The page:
Israel has asked the German Chancellor Angela Merkel to stop funding the Jewish Museum in Berlin, according to reports by the German daily newspaper Die Tageszeitung and the Israeli newspaper Ha’aretz last week. The reason is that the exhibition Welcome to Jerusalem ‘presents a Palestinian-Islamic perspective on the city’ according to Israel.
A remarkable opinion, because the exhibition actually shows different views on Jerusalem, both from a Jewish and Palestinian perspective, so that visitors can form their own picture of this complex city, the museum has stated. The fact that this exhibition appeals to lots of people is clear from the visitor numbers: there have already been more than 300,000 visitors since the opening in December 2017.
Herman Kossmann, designer of the exhibition: ‘We show the city from different perspectives precisely to highlight the almost incomprehensible and complex ‘construction’ of the current and historical Jerusalem; and certainly the Palestinian side of the story too. A natural way of working for us: taking the visitor seriously by making an exhibition with impact that sheds light on a subject from various sides and therefore encourages insight, amazement and debate. We already saw that everything in Jerusalem is political when making the exhibition. And that appears to be even more the case now. It is very worrying that Israel is making a political issue of this exhibition by censoring the non-Jewish side of the stories, thus attacking and placing pressure on the autonomy of the museum.’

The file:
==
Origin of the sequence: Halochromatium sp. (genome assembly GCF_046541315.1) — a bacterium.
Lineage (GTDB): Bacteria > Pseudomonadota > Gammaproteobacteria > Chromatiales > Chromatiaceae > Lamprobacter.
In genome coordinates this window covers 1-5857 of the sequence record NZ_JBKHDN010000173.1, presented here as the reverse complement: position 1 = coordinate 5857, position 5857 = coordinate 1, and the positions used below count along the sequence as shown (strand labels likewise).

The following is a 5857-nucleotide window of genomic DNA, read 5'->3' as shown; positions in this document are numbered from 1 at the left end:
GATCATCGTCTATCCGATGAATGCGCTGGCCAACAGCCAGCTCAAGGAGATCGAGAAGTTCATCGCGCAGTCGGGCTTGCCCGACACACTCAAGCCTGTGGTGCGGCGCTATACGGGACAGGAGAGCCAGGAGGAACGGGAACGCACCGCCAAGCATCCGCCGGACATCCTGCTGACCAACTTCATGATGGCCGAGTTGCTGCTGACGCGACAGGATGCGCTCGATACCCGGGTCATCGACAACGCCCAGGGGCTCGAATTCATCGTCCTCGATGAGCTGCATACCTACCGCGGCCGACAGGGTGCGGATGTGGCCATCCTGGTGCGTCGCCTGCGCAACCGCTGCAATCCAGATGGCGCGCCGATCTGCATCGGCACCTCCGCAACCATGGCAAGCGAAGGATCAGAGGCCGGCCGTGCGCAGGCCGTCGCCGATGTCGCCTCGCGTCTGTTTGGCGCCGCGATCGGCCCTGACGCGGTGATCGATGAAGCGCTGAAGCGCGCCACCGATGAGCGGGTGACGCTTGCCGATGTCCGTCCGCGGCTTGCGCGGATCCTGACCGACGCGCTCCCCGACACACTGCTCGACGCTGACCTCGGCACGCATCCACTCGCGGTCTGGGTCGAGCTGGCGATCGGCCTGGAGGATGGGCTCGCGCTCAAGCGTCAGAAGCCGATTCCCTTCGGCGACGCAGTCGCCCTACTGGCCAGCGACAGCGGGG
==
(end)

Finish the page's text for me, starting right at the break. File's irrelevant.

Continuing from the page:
In the exhibition Welcome to Jerusalem, historical, political and religious aspects of the city are shown, and it includes works by both Palestinian and Israeli artists. A multi-layered exhibition has been created through the tailor-made theatrical settings of the 15 themed rooms, the use of multimedia tools and special collection pieces. Whereas one virginal white room exudes a sense of sacredness in order to highlight the story of the three religious schools of thought, a 360-degree film installation is used to sketch a moving portrait of the cycle of increasingly complex conflicts in a room that is dedicated to ‘the city in political conflict’. Personal, cinematic encounters with contemporary inhabitants of the city provide a deeply affecting experience. The visitors see a real-time image of daily life through the parallel ideas about this turbulent city.